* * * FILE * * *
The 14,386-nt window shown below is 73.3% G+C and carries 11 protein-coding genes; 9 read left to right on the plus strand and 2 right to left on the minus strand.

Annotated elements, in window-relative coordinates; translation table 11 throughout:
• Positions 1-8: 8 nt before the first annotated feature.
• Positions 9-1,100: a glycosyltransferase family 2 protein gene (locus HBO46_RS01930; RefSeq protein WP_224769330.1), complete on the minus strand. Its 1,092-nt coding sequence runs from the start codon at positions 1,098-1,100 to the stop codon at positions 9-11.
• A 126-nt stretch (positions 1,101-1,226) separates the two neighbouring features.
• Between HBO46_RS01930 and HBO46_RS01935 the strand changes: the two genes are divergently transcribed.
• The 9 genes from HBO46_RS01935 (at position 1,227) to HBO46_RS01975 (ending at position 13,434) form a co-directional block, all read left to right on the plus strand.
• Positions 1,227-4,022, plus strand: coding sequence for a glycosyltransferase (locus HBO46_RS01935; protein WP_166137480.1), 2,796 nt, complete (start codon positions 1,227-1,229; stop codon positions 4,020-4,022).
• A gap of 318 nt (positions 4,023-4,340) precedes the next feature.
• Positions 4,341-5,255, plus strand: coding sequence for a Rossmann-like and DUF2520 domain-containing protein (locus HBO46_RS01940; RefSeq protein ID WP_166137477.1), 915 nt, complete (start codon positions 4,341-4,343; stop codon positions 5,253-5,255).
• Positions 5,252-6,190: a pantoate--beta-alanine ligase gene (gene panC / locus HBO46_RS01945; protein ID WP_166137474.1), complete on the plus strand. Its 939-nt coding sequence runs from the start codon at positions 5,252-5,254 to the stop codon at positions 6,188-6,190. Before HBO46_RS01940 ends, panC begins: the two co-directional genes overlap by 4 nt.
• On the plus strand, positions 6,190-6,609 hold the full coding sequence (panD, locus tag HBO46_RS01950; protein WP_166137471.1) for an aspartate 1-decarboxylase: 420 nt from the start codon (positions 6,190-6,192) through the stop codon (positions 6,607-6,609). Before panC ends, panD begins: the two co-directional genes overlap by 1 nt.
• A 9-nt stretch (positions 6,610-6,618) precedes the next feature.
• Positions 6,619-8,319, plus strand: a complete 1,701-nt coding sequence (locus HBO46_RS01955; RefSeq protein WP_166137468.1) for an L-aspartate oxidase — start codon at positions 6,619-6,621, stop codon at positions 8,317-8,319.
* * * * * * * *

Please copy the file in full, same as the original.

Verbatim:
The 14,386-nt window shown below is 73.3% G+C and carries 11 protein-coding genes; 9 read left to right on the plus strand and 2 right to left on the minus strand.

Annotated elements, in window-relative coordinates; translation table 11 throughout:
• Positions 1-8: 8 nt before the first annotated feature.
• Positions 9-1,100: a glycosyltransferase family 2 protein gene (locus HBO46_RS01930; RefSeq protein WP_224769330.1), complete on the minus strand. Its 1,092-nt coding sequence runs from the start codon at positions 1,098-1,100 to the stop codon at positions 9-11.
• A 126-nt stretch (positions 1,101-1,226) separates the two neighbouring features.
• Between HBO46_RS01930 and HBO46_RS01935 the strand changes: the two genes are divergently transcribed.
• The 9 genes from HBO46_RS01935 (at position 1,227) to HBO46_RS01975 (ending at position 13,434) form a co-directional block, all read left to right on the plus strand.
• Positions 1,227-4,022, plus strand: coding sequence for a glycosyltransferase (locus HBO46_RS01935; protein WP_166137480.1), 2,796 nt, complete (start codon positions 1,227-1,229; stop codon positions 4,020-4,022).
• A gap of 318 nt (positions 4,023-4,340) precedes the next feature.
• Positions 4,341-5,255, plus strand: coding sequence for a Rossmann-like and DUF2520 domain-containing protein (locus HBO46_RS01940; RefSeq protein ID WP_166137477.1), 915 nt, complete (start codon positions 4,341-4,343; stop codon positions 5,253-5,255).
• Positions 5,252-6,190: a pantoate--beta-alanine ligase gene (gene panC / locus HBO46_RS01945; protein ID WP_166137474.1), complete on the plus strand. Its 939-nt coding sequence runs from the start codon at positions 5,252-5,254 to the stop codon at positions 6,188-6,190. Before HBO46_RS01940 ends, panC begins: the two co-directional genes overlap by 4 nt.
• On the plus strand, positions 6,190-6,609 hold the full coding sequence (panD, locus tag HBO46_RS01950; protein WP_166137471.1) for an aspartate 1-decarboxylase: 420 nt from the start codon (positions 6,190-6,192) through the stop codon (positions 6,607-6,609). Before panC ends, panD begins: the two co-directional genes overlap by 1 nt.
• A 9-nt stretch (positions 6,610-6,618) precedes the next feature.
• Positions 6,619-8,319, plus strand: a complete 1,701-nt coding sequence (locus HBO46_RS01955; RefSeq protein WP_166137468.1) for an L-aspartate oxidase — start codon at positions 6,619-6,621, stop codon at positions 8,317-8,319.